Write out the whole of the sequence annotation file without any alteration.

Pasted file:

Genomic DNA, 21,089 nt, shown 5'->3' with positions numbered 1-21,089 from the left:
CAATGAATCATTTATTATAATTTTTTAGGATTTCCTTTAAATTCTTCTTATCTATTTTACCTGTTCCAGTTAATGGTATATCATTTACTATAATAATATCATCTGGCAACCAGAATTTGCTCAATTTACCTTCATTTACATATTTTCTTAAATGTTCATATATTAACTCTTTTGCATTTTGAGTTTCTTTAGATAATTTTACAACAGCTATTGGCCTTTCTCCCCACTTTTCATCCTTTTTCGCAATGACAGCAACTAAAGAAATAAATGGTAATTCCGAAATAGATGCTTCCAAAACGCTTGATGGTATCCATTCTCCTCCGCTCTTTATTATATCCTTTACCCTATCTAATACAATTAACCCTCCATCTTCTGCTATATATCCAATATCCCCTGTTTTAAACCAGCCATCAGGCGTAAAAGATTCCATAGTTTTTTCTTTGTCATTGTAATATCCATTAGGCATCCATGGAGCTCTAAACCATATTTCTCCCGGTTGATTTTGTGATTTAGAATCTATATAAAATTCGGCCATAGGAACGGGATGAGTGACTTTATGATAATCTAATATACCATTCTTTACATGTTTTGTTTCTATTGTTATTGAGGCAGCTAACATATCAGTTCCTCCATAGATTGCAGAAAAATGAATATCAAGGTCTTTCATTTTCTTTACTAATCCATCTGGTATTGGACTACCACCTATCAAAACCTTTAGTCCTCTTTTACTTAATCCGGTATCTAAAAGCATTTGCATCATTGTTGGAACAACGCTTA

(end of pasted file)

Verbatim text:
Genomic DNA, 21,089 nt, shown 5'->3' with positions numbered 1-21,089 from the left:
CAATGAATCATTTATTATAATTTTTTAGGATTTCCTTTAAATTCTTCTTATCTATTTTACCTGTTCCAGTTAATGGTATATCATTTACTATAATAATATCATCTGGCAACCAGAATTTGCTCAATTTACCTTCATTTACATATTTTCTTAAATGTTCATATATTAACTCTTTTGCATTTTGAGTTTCTTTAGATAATTTTACAACAGCTATTGGCCTTTCTCCCCACTTTTCATCCTTTTTCGCAATGACAGCAACTAAAGAAATAAATGGTAATTCCGAAATAGATGCTTCCAAAACGCTTGATGGTATCCATTCTCCTCCGCTCTTTATTATATCCTTTACCCTATCTAATACAATTAACCCTCCATCTTCTGCTATATATCCAATATCCCCTGTTTTAAACCAGCCATCAGGCGTAAAAGATTCCATAGTTTTTTCTTTGTCATTGTAATATCCATTAGGCATCCATGGAGCTCTAAACCATATTTCTCCCGGTTGATTTTGTGATTTAGAATCTATATAAAATTCGGCCATAGGAACGGGATGAGTGACTTTATGATAATCTAATATACCATTCTTTACATGTTTTGTTTCTATTGTTATTGAGGCAGCTAACATATCAGTTCCTCCATAGATTGCAGAAAAATGAATATCAAGGTCTTTCATTTTCTTTACTAATCCATCTGGTATTGGACTACCACCTATCAAAACCTTTAGTCCTCTTTTACTTAATCCGGTATCTAAAAGCATTTGCATCATTGTTGGAACAACGCTTA